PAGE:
TNSC would like to give a rebuttal to a few comments made by state Rep. Mike Stewart in an article in Asheville’s “Citizen-timesPurely political bill gets in way of beneficial reform.

First up:

“For some reason, policymakers can’t avoid the temptation to constantly “reform” the schools. Whether or not something is broken, we feel the need to “fix” it over and over again, often creating needless distractions for principals, teachers, parents and, most importantly, our school children.”

Is Stewart seriously implying Tennessee’s education system is not broken?  US News & World Report 2009 ranks Tennessee 36thTennessee’s composite ACT score ranks it fourth from the bottom of the nation; In the 2009 SAT Scores Tennessee students rank 38th in critical reading, 36th in mathematics & 42nd in writing.  As if being 36th isn’t bad enough, keep in mind the United States ranks 14th in reading, 17th in science, and 25th in mathematics.

Next:

“House Bill 130 is driven by a political agenda that has nothing to do with education.

The teachers union represents a powerful political force in elections. If you’re a candidate you want the votes and campaign contributions from the teachers union. The problem is after the candidate wins office they then sit down to collectively bargain over the pay and benefits with the unions who elected them.

Then:

“…the evidence is overwhelming that interfering with teachers’ contract rights has no positive impact on school performance.”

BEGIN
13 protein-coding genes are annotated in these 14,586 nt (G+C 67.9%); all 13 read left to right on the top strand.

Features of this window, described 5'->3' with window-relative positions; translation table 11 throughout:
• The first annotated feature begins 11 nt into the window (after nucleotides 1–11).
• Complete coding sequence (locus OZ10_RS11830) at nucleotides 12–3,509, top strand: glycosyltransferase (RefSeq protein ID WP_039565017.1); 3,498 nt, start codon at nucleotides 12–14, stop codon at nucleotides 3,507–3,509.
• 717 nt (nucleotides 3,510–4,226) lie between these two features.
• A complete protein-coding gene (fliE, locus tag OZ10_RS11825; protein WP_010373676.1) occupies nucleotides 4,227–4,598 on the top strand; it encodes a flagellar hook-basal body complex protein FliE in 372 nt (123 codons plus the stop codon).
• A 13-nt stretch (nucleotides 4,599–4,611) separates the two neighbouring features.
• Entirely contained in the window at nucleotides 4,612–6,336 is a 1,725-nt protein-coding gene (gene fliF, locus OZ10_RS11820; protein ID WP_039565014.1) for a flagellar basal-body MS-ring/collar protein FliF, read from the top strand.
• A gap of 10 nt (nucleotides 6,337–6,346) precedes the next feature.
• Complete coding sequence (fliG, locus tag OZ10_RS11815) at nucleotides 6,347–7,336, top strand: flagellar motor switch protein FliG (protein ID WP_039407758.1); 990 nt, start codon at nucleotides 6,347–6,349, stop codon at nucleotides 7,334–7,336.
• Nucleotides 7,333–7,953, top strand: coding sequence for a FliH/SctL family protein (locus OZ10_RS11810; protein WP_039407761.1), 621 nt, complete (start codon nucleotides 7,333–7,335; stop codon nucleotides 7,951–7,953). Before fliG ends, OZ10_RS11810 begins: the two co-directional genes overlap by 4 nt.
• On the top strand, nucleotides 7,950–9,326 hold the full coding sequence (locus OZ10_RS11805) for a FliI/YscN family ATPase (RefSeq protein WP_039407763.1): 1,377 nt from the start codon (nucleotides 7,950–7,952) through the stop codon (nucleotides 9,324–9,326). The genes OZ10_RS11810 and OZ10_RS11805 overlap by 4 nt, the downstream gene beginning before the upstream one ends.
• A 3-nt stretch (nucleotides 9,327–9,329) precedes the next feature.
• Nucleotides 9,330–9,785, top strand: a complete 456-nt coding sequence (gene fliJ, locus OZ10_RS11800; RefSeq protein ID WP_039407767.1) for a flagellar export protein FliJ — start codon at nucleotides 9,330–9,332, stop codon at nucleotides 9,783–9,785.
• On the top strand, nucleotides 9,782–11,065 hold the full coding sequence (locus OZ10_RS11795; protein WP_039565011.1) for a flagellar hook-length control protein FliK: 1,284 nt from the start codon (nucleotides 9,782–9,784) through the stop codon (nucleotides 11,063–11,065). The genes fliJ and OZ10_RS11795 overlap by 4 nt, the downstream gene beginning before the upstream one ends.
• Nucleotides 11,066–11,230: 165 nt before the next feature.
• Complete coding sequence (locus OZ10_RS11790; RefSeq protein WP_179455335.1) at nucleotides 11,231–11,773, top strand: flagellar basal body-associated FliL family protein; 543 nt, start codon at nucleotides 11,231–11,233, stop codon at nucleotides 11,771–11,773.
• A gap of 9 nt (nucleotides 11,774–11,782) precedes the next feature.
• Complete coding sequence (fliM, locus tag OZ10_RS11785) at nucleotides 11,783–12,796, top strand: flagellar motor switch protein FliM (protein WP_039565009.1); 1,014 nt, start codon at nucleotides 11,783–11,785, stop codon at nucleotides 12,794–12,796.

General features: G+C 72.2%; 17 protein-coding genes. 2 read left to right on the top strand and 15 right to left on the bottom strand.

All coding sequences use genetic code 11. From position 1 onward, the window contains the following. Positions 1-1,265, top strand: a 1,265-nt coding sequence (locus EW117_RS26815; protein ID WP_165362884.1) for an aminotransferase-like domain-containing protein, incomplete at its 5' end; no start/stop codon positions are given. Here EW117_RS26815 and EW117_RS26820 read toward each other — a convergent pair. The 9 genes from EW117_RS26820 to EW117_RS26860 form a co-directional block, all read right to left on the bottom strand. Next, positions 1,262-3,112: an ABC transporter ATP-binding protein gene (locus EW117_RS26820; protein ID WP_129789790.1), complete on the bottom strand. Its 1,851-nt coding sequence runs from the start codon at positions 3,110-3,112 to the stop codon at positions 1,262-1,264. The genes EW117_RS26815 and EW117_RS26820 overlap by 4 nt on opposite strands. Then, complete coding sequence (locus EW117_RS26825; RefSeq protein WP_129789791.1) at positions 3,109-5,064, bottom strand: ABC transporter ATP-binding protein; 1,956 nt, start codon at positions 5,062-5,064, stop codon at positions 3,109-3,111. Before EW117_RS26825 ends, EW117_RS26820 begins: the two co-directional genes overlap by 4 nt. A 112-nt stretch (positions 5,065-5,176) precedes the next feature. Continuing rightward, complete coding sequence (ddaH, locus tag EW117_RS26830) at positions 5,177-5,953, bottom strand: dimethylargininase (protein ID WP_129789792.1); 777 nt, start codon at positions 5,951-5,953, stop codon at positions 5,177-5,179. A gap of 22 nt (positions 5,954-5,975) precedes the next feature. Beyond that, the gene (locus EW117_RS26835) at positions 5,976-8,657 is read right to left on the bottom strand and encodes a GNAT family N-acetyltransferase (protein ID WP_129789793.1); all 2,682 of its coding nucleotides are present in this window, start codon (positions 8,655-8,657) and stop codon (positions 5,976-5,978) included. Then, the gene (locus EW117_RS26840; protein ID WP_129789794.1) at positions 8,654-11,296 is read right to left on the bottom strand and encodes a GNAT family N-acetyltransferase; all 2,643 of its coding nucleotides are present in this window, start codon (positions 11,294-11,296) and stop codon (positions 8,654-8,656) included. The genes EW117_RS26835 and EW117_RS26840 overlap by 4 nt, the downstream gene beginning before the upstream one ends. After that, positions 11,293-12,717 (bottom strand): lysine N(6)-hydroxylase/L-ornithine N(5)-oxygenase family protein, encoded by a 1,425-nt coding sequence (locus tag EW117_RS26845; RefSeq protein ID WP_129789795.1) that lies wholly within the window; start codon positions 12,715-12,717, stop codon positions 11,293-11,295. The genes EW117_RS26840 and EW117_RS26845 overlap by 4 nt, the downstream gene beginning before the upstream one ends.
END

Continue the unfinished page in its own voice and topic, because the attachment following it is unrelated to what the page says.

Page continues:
It is through political patronage, not collective bargaining that the teachers unions protect their members…from competition. The unions enjoy a monopoly on government education spending.  By blocking all reforms to protect their monopoly on spending they are preventing improvement in Tennessee education.  There are so many statistics, studies, and real world models that it can only be willful ignorance to deny the positive impact of school choice on education.  Breaking the union stranglehold of collective bargaining is an important step in reforming education in Tennessee.

Give us a break:

“Not only did the TEA support Bredesen’s bill [Race to the Top legislation], numerous teachers in my district personally lobbied me to pass it.

Enough with the adoration for union support for RTTT!  While we are glad they did give their support, let’s not miss a major reason:  they supported it because it got more money for education, which prevented teacher layoffs, which meant more money for unions.

Then Stewart trots out the usual union propaganda:

“With very few exceptions our teachers are hard-working, dynamic leaders who are driving innovation, accountability and overall improvement. The contrary view embodied by the Republican leadership’s bill is largely promoted by people from outside the state, who cite anecdotal evidence from highly dysfunctional districts that bear little relation to what is happening here.”

This fight is NOT against teachers.  We all know and love a teacher.  This fight is against the teachers unions.  The battle being waged by the unions and their political supporters is all about union power.  There is no concern for improving education in Tennessee or what Tennessee’s education failures mean for our children.  The unions aren’t even really concerned about teachers beyond the dues the unions risk losing.  Teachers deserve to be treated like the professionals they are, not as cash cows for the unions.

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